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Review and photos: Snoop Dogg, Slightly Stoopid blaze it up at the USF Sun Dome




(This is the 37th entry in Soundcheck's summer concert series, The 50-50 Club. For previous entries, click here.)

The Snoop Dogg and Slightly Stoopid concert Friday night at the USF Sun Dome in Tampa was part of something called the Blazed and Confused Tour.

The "blazed" part, I got. This was a thoroughly pro-pot affair, from the legalize-it pamphleteers out front, to the panoply of pro-marijuana iconography and banter onstage, to the multiple joints being passed around the arena. Message received loud and clear, hippies -- you want your legal weed, and you're willing to sign as many clipboards as it takes to make it happen. More power to you.

The "confused" part? That was all me. In particular, I was confused by this: Why was Snoop Dogg, an international megastar who's been part of some of the greatest hip-hop tracks of the past 17 years*, opening for Slightly freaking Stoopid, a group of white-boy reggae-rockers from San Diego with a strong following, but who've never so much as sniffed a hit single?

The answer came to me -- as so often happens with many of life's great questions -- in the pit.

This concert was originally slated for Vinoy Park in St. Petersburg, which was all well and good. Plenty of open air into which cannabis smoke could waft. But then, for reasons still unknown, it was moved to the USF Sun Dome, of which I've never been a fan. Saw the White Stripes there in 2003, and it was, frankly, one of the more disappointing concert experiences of my life. Jack White, you owe me $40.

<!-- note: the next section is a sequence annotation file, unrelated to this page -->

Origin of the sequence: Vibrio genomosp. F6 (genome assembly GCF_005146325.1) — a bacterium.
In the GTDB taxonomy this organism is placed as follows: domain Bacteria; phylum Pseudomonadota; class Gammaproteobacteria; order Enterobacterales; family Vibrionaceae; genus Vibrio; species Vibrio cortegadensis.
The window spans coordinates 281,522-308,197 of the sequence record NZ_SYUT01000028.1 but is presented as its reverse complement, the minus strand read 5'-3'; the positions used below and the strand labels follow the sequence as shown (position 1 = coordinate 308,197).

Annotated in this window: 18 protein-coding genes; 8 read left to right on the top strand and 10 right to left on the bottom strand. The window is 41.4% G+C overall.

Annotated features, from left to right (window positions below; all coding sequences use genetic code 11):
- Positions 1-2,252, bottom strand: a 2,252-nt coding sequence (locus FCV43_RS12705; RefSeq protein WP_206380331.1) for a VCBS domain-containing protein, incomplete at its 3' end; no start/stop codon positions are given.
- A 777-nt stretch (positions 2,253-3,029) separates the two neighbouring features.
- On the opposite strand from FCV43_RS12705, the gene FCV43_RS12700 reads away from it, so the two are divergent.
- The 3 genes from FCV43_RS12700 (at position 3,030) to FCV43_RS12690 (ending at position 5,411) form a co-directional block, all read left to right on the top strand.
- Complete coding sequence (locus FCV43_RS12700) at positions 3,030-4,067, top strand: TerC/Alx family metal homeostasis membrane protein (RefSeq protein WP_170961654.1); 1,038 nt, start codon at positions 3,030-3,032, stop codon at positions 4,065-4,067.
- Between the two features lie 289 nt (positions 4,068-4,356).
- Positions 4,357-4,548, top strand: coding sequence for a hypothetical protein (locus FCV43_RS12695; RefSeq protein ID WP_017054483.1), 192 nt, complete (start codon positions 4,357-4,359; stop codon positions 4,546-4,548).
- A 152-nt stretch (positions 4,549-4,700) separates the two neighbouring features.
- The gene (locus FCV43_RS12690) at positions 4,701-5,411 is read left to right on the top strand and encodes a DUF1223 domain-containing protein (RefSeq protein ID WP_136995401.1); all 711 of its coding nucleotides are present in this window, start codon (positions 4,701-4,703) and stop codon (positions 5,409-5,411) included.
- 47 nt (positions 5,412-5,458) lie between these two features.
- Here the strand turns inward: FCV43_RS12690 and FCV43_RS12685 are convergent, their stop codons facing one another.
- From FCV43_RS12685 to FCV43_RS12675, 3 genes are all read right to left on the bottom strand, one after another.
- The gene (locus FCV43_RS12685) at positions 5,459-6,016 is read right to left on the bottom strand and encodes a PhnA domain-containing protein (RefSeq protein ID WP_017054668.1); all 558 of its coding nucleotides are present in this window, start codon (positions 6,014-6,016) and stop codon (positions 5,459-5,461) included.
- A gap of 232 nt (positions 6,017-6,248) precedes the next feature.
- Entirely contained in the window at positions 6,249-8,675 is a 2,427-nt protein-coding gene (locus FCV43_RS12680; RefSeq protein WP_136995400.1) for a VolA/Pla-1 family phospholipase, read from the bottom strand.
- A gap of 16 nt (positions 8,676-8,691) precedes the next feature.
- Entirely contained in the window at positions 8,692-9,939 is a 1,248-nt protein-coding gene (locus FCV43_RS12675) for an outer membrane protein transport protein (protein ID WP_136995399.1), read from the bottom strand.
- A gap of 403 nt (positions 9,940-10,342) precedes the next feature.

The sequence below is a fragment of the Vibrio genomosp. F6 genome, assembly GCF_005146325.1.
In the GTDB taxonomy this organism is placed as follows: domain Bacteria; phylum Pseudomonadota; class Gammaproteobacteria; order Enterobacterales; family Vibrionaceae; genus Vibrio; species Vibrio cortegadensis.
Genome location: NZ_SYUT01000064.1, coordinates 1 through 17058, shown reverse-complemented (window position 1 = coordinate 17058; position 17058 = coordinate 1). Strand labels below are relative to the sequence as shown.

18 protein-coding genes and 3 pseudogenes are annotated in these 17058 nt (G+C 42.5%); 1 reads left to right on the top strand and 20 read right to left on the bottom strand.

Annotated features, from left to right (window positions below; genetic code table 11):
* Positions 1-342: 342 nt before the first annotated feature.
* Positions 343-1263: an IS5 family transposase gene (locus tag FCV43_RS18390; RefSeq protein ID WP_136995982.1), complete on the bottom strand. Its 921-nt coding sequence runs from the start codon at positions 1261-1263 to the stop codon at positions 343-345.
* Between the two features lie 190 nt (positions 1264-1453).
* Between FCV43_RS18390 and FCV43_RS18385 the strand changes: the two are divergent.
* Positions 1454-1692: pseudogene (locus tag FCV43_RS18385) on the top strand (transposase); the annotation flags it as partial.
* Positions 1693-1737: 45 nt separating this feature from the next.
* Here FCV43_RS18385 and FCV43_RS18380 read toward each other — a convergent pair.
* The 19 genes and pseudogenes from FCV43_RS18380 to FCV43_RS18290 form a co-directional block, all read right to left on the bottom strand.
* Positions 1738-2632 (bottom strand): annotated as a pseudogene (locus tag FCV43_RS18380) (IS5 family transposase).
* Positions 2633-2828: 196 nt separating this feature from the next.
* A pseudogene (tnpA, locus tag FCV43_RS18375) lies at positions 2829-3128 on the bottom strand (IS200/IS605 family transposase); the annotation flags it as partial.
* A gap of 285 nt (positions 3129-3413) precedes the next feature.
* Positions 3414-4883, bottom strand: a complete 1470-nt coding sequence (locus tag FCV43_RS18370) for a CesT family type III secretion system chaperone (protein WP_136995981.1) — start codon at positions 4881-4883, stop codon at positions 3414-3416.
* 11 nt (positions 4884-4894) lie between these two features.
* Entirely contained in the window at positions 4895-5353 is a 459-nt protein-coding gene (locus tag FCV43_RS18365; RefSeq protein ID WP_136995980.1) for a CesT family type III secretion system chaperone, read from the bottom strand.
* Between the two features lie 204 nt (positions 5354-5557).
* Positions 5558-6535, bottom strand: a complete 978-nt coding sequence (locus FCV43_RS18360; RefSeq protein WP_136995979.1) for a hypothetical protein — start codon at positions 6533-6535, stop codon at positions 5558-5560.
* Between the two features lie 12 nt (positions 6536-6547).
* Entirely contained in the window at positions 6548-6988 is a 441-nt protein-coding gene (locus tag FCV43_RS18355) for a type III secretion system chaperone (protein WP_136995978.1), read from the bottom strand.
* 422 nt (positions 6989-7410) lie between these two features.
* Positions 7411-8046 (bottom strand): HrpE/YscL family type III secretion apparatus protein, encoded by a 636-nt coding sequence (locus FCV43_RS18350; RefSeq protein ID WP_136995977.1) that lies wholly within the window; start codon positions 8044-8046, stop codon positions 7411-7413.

I don't know if poor ticket sales had anything to do with the move. But even though we're in the middle of summer, anytime you move a pot-friendly concert to a major college campus, you're going to sell a bongload more tickets.

That's pretty much the vibe I got in the pit, in the concourse and all around the arena. This wasn't a late-night hip-hop show at Club Skye or Temple Lounge. It was a concert mostly for white, hippieish, pot-smoking, Red Stripe-sipping college kids who never managed to fill the void in their lives left by Bradley Nowell's death**.

In other words: Snoop Dogg fans may not want to hear it, but the big D-O-double-Gizzle was not the main attraction Friday night.That honor went to Slightly Stoopid.

I realized this on the floor of the Sun Dome between sets by rapper Mickey Avalon*** and Stephen Marley. I had my notebook out for maybe four minutes when a dude in a San Diego Padres cap patted me on the shoulder and asked who I wrote for and who I came to see. Turns out he was a huge Slightly Stoopid fan, from San Diego, who had caught them several times before. A couple of fist-bumps later, we were bros. I think.

He seemed typical of the concertgoers on the floor: White, super-cazh, grasping a beer, might have smoked a bowl in his dorm on his way out the door. Don't get me wrong, these people were thrilled to see Stephen Marley and Snoop Dogg too, but if Slightly Stoopid hadn't been on the bill, a lot of them would not have shown up.

This fact led to one of the more ironic twists of my life to date: I had come to the show specifically to see Snoop Dogg, one of the most notorious pot smokers in America ... and yet I was the one who looked like Narcky McNarckerson. (One dude did, in fact, ask me if I was a cop. Rest assured, if I am a cop, it's news to me.)

With the (relatively early) show running a little behind schedule, Stephen Marley came onstage quickly and performed about 10 songs, including the wildly popular Bob classics Three Little Birds, Buffalo Soldier and a high-energy Could You Be Loved. In a neat little twist, he brought out brother Julian Marley to help with a couple of songs, as well as rapper Spragga Benz.